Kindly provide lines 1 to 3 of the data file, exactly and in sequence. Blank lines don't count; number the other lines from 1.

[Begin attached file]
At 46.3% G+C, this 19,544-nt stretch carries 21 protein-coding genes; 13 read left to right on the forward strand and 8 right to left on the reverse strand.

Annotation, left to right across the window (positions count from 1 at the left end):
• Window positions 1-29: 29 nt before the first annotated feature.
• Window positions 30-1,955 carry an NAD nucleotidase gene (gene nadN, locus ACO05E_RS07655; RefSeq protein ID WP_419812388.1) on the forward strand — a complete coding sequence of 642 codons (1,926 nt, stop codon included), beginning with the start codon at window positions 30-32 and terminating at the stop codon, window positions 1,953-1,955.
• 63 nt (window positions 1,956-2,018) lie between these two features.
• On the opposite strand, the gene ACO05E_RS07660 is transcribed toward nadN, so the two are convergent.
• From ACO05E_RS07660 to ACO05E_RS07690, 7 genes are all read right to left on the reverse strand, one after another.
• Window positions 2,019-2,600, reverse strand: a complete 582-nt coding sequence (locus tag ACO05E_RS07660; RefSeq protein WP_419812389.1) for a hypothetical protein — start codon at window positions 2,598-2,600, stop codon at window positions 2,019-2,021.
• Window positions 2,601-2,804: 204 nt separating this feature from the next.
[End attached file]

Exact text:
At 46.3% G+C, this 19,544-nt stretch carries 21 protein-coding genes; 13 read left to right on the forward strand and 8 right to left on the reverse strand.

Annotation, left to right across the window (positions count from 1 at the left end):
• Window positions 1-29: 29 nt before the first annotated feature.